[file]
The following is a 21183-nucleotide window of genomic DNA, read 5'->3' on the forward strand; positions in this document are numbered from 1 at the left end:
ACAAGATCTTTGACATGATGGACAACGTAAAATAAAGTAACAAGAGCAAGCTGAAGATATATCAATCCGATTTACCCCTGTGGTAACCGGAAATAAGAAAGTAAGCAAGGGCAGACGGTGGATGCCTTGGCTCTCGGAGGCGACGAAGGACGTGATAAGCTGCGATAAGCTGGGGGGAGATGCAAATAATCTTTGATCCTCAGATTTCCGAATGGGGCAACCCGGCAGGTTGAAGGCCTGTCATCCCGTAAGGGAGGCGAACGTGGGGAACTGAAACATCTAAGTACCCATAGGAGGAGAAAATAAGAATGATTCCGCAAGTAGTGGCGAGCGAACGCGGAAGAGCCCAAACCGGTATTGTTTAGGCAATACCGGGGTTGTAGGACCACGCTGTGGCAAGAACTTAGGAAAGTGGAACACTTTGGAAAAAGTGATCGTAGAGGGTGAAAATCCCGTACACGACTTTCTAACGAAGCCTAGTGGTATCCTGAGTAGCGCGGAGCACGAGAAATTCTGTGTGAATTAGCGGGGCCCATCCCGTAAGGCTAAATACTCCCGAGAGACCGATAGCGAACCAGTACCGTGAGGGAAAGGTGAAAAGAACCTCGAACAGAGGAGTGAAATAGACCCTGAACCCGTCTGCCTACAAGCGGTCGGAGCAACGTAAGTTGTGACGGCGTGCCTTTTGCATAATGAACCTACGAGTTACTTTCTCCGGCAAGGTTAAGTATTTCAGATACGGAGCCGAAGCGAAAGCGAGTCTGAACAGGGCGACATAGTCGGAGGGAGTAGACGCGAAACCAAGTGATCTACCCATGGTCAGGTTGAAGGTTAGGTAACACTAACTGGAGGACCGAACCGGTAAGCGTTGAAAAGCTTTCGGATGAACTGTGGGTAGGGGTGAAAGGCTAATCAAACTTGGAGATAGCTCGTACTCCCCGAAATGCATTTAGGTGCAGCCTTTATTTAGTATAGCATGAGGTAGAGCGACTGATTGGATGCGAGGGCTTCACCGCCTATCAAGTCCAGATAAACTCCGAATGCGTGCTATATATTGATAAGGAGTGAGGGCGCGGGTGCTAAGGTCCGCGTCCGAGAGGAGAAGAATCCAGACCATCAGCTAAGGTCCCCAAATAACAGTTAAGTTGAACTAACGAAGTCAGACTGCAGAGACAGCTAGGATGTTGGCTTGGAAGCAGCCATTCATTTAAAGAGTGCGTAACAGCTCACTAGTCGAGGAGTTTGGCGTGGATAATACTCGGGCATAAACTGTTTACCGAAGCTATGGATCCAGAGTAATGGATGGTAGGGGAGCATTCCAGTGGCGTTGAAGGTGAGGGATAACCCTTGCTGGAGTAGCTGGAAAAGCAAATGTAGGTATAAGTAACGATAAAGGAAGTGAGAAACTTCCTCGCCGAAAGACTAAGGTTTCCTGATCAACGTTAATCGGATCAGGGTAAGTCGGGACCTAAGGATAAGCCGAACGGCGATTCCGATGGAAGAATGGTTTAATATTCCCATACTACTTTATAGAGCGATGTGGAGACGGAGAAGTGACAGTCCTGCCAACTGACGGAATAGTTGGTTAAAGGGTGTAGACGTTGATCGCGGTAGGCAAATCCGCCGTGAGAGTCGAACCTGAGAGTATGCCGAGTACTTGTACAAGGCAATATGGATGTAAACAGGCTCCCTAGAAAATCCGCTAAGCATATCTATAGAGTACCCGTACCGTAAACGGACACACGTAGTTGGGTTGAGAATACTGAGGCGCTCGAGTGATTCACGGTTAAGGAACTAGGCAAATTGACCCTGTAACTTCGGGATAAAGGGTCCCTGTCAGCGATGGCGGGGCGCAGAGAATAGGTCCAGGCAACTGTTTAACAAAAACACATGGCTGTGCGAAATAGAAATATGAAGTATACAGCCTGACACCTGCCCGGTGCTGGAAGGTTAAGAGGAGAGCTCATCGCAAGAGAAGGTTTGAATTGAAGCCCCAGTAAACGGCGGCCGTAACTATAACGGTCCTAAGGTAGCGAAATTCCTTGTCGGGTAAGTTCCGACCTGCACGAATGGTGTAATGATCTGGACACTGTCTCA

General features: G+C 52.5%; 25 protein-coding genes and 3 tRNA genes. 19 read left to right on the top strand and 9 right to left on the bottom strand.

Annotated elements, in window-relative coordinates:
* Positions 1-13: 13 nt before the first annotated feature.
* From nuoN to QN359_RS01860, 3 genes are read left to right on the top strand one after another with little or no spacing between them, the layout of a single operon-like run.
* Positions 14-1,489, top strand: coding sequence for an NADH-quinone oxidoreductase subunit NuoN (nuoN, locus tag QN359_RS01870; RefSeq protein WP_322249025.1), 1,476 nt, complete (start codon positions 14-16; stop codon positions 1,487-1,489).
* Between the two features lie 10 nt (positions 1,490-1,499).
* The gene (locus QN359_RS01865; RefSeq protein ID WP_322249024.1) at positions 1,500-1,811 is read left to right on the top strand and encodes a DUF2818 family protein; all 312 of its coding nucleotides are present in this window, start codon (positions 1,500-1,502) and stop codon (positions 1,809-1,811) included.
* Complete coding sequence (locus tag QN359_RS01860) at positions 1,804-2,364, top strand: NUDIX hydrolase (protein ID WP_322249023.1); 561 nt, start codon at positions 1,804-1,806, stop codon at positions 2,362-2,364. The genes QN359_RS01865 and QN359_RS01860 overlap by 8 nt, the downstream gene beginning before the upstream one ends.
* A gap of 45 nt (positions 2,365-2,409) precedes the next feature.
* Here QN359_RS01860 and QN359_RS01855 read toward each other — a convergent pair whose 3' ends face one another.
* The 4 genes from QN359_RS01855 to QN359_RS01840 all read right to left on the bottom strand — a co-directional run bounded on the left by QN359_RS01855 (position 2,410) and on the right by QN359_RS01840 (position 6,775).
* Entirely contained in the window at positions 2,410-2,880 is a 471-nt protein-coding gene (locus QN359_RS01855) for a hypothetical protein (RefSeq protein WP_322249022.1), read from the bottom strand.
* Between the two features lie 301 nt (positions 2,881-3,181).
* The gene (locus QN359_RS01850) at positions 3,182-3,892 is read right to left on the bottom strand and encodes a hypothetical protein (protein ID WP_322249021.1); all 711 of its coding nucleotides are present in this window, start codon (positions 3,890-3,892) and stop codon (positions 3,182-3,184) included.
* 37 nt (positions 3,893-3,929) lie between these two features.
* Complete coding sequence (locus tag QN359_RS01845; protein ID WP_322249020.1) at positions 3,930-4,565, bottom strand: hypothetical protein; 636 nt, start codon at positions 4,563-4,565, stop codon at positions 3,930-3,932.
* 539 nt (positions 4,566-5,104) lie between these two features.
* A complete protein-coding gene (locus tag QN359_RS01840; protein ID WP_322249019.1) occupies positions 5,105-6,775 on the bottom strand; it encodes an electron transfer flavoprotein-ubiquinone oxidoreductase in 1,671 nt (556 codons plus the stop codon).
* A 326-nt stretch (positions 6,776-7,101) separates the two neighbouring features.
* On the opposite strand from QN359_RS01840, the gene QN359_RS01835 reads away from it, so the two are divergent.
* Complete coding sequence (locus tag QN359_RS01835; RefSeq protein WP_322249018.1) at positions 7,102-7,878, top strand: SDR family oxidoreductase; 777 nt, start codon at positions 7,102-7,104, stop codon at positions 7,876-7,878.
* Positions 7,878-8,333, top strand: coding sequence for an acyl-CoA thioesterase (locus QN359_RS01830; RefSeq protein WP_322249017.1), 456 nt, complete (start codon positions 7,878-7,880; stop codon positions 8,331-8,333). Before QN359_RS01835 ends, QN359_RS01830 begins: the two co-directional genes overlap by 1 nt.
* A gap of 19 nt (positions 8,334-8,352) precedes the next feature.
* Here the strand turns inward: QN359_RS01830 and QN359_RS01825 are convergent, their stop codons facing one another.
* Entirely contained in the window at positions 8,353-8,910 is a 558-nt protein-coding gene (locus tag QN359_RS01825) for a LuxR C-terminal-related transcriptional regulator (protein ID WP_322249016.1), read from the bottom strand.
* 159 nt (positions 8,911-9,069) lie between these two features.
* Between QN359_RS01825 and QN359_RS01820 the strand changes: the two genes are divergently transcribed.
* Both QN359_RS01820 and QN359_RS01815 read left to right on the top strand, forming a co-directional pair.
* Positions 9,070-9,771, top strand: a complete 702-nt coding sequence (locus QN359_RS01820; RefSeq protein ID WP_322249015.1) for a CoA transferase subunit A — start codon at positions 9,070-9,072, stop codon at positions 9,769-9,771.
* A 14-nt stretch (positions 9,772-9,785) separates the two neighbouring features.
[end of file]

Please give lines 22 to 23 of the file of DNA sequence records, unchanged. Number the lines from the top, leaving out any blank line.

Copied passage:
* On the opposite strand from QN359_RS01840, the gene QN359_RS01835 reads away from it, so the two are divergent.
* Complete coding sequence (locus tag QN359_RS01835; RefSeq protein WP_322249018.1) at positions 7,102-7,878, top strand: SDR family oxidoreductase; 777 nt, start codon at positions 7,102-7,104, stop codon at positions 7,876-7,878.